The HEAD MxG series is a new line of powerful racquets with an interesting bridge design. Tennis legend Goran Ivanisevic was recently seen using the HEAD MxG during an exhibition.
Tennisnerd recently reviewed the HEAD MxG 3 and 5 (read the HEAD MxG review here) and we were positive towards the racquets, although they did pack a little too much power for our own personal taste. Rafael Nadal actually came to the same conclusion when he was testing the HEAD MxG during the off-season and he decided to stick with his Babolat Aero Pro Drive Original (read more about what Rafael Nadal is actually using in this post). But him just testing the MxG racquet shows that HEAD had grand plans for their new racquet line. Nadal in the end decided to add more lead tape to the hope to increase the power of his forehand, but I’m sure the MxG will find some fans and if you need more weight to the racquet you can always customize it to your liking.
On the tennis forums there have been pictures of tennis serve legend Goran Ivanisevic playing an exhibition with the HEAD MxG racquet. I’m personally surprised by this since this is far off the HEAD Prestige Classic 600 he used to play with, but the game of tennis has changed since those days.
This is a pic posted on TW forums by handle “mpournaras”:
It seems like Ivanisevic is also trying out the new HEAD Primal string that was specially designed for the HEAD MxG racquets. I have yet to test the string myself, but it is supposed to be a hybrid that takes some of the harshness out of the HEAD MxG – which is a rather stiff racquet.
You will also notice in the picture the generous amount of lead tape that Ivanisevic has applied (I mean his racquet tech has applied) to his HEAD MxG. I didn’t try leading up the HEAD MxG racquets myself, but I’m sure they would have played even better with some lead in the handle and at 3 and 9 to increase the stability and the comfort of the racquet. After all, 295 grams unstrung is a very good starting point for customization and this is where most pro stock hairpins weigh before they are modded to the players’ liking.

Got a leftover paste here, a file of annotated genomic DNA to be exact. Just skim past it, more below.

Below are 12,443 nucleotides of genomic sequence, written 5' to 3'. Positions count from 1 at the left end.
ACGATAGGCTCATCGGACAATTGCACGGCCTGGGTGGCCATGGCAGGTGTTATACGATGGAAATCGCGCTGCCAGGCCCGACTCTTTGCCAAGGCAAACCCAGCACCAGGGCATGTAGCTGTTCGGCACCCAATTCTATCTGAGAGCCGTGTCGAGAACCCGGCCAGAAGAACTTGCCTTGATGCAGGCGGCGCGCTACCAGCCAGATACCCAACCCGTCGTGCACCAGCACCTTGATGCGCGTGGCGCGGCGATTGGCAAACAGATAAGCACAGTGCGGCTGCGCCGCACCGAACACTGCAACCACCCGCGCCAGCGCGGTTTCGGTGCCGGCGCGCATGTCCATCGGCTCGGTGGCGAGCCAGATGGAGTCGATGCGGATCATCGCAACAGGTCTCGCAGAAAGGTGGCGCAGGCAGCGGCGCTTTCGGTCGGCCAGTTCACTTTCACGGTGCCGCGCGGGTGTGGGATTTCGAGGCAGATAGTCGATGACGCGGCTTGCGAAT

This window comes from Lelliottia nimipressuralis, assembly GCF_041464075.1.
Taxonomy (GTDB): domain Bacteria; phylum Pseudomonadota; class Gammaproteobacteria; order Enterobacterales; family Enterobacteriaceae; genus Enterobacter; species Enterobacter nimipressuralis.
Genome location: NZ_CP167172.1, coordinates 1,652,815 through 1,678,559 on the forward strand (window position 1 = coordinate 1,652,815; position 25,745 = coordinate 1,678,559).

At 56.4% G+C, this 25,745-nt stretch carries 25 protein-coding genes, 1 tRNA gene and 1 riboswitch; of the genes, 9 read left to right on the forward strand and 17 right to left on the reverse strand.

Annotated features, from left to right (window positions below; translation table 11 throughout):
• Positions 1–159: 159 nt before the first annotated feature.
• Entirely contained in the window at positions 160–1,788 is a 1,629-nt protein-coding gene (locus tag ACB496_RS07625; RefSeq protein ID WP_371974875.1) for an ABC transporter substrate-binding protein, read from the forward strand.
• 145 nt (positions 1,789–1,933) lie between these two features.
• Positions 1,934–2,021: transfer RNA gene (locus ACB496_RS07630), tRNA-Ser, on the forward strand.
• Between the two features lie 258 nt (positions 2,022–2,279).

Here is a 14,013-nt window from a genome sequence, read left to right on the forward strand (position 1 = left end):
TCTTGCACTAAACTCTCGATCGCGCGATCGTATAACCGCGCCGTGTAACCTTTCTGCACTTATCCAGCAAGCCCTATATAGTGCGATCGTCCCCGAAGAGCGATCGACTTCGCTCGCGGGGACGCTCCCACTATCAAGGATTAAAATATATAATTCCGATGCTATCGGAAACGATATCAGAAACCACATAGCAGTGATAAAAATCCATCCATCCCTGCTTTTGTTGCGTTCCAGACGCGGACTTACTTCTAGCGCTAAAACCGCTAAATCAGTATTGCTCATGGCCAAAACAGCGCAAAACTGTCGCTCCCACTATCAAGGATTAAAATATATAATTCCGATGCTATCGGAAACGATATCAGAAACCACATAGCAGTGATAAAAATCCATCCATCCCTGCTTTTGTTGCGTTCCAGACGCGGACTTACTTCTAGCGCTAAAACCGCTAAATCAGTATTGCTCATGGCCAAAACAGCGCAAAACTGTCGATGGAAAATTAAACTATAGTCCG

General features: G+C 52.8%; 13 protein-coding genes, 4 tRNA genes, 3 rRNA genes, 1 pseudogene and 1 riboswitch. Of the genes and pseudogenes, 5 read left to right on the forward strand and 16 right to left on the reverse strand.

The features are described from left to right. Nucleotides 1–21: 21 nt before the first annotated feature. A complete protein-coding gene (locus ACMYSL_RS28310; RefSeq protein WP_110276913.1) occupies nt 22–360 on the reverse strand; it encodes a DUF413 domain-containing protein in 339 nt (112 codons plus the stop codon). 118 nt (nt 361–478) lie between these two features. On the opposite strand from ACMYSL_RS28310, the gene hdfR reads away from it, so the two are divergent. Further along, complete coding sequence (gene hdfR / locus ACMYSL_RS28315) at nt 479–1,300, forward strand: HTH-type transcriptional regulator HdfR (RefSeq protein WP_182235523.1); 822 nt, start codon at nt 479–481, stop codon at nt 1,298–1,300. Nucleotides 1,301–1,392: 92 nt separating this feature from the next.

Seeing ex-professionals such as Ivanisevic playing with more modern racquets is nothing new. Pete Sampras, who was an ardent user of a heavy, heavy Wilson Pro Staff 85 (St Vincent) has been seen using a Babolat racquet and there are other ex-professionals commenting on how much easier tennis would have been with a lighter racquet with a larger racquet face. Being a traditionalist isn’t always the right choice, sometimes new technology is simply too good.
On the other hand you have plenty of ATP professionals (read this post to know more about the racquets of the current ATP Pros) using much older models. I’ve previously mentioned Andy Murray, Tommy Haas, Pablo Cuevas, Gilles Simon and a bunch of other players using the PT57A/E – a pro stock tennis racquet based on the 20-year-old Head Pro Tour 630.
Is a pro stock racquet better than a retail tennis racquet? (Click the link to read a post about the subject). The answer in short: no. Most pro’s use variations of retail racquets and there is no special magic in a pro stock tennis racquet.
Should you check out the new HEAD MxG racquet? Why not? If you’re looking for more power in a pretty cool package, it sure can do the trick for you. Beware of using a stiff co-poly string however, I think a hybrid such as the HEAD Primal will be the way to go.
Places where you can buy the HEAD MxG and other tennis racquets and gear:
Racquet buying guides
Here is a great racquet buying guide to get you started.
What tennis racquet should I buy?
Top tennis racquets to buy right now
The Gear of the Year 2016
Tennis racquets for juniors
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